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Reviewing Stats: Revealing Insecurities


Like most libraries, we keep reference desk stats. These are more or less unenlightening. Numbers of transactions… sortable by date and time, length of transaction, type of question (reference, directional, technical), type of patron (student, faculty, staff, community), how the question came to us (at the desk, by phone, by IM, etc), and even who answered the question. We even go that extra mile and type in the question and a sketch of our answer. …Still mostly unenlightening for most purposes.

The way I see it, we’re driven by a quadruple motivation: we’re used collecting statistics, our administrations want statistics that’ll help them justify the money it takes to run a library, and we want to figure out what we do all day, and we want to figure out what our users need.

And before you discount the first motivation, consider some of the statistics you keep. Are these useful? Be honest.

And not so sure that a primary motivation is to figure out what we do? Maybe this isn’t a ubiquitous motivation, but I know that I have a really hard time articulating what it is to be a librarian. It’s not just about the number of people that ask me questions. In fact, I’d go so far as to say that the number of questions is somewhat incidental, kind of like the fact that the number of flowers in a garden has little direct correlation to the quality of the garden. Still, when I lack any other explanation for why I put in extra hours of work last week, or why I have to be selective about the new tools I’d like to play with, or the new initiatives I’d like to be a part of, I grasp at these statistics as a concrete way of quantifying my workload.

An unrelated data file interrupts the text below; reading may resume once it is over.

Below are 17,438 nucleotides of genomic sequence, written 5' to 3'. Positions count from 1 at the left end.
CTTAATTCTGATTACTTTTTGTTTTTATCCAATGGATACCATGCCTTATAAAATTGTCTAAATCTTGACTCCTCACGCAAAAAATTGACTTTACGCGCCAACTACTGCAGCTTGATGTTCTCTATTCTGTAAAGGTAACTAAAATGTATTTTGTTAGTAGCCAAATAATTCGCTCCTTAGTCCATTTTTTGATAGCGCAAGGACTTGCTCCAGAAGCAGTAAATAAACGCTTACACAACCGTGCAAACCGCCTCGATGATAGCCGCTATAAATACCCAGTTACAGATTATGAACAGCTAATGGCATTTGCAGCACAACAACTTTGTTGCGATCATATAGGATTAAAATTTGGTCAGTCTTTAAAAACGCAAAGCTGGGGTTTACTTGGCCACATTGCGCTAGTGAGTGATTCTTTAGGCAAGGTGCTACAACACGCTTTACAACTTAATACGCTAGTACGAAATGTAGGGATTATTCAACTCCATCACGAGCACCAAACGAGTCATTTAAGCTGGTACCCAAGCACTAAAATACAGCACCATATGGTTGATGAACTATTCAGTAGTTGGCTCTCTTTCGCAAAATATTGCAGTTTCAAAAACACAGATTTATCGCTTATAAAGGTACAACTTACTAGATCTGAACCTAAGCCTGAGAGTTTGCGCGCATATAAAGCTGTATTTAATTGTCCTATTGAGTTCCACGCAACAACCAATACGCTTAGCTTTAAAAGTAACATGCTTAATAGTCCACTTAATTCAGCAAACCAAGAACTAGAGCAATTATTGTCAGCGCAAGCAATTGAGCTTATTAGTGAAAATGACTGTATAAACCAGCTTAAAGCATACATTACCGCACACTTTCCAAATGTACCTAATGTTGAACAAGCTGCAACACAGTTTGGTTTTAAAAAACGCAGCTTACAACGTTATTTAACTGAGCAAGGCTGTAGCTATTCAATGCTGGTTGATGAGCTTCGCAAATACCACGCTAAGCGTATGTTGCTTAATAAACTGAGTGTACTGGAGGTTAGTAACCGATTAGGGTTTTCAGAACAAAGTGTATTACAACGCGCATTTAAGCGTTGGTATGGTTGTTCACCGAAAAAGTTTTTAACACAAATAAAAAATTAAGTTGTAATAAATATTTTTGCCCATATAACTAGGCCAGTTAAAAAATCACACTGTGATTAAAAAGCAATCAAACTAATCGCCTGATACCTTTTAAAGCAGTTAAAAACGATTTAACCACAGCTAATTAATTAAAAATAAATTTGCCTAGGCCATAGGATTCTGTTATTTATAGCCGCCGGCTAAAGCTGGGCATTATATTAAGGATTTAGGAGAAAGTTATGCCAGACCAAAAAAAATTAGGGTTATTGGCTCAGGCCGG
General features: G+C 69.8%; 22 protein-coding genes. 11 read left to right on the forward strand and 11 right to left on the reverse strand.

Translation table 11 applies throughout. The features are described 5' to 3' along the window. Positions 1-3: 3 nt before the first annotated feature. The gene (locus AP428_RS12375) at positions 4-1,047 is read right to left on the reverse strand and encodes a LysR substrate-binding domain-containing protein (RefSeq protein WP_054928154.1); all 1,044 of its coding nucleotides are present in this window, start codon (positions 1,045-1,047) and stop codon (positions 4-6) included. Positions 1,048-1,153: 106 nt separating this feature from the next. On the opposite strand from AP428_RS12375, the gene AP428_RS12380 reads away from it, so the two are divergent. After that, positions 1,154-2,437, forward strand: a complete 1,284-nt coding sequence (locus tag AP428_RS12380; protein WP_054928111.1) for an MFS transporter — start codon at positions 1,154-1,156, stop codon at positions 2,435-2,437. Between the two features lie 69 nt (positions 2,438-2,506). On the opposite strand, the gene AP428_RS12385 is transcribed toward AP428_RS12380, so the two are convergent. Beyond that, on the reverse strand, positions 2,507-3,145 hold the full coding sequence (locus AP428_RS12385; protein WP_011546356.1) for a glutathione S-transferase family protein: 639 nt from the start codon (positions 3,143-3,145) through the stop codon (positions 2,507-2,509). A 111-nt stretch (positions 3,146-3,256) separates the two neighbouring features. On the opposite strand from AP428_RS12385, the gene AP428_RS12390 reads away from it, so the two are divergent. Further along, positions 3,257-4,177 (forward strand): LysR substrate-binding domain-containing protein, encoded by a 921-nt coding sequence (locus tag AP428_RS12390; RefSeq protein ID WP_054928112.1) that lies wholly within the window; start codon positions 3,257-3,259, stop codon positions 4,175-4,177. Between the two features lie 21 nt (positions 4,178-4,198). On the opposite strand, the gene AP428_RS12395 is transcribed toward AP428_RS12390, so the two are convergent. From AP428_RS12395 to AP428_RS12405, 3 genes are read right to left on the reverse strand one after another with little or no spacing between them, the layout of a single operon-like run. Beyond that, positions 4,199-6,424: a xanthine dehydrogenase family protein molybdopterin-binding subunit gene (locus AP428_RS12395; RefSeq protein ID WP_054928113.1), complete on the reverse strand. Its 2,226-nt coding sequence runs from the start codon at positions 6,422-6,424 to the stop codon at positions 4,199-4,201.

Unfortunately, this usually leaves me even more confused about how I spent my time. Yesterday night, as I tried to figure out why I’d run completely dry of imagination and energy in the last couple of weeks, my stats weren’t very enlightening, so I looked even farther back. Since September 12th (so, in exactly 5 months) I’ve answered 383 reference questions and conducted 109 individual consultations. Add to this the two library committees and the campus committee I’m on, and even the special projects I’ve been a part of… and I still don’t know what I’ve been doing. (Along the way I noticed that I had reference consultations with many freshmen and only 5 seniors in fall term, and with many seniors and so far only 1 freshman in winter term… interesting.)

So here’s the problem as I see it. We’re collecting a lot of numbers in a desperate attempt to tell a story about what we’re doing. That story may be something like “Look at the benefits your money has allowed,” or it may be “look at what our users are doing, now what more can we do to support that?” But what’s harder to do is to come up with the stories we think will best capture what we do and how we support our users, and then collecting stats that will help us tell those stories.

I’m not saying we need to predefine the stories. I’m saying that maybe gate counts and reference stats, as we keep them now, may not actually give an accurate picture of the services we provide, and I wish it were easier to come up with stats to keep that would more accurately reflect the stories we see around us every day. And I also think that the stats that help us coordinate our services may not be the same stats that we use to communicate with people outside the library.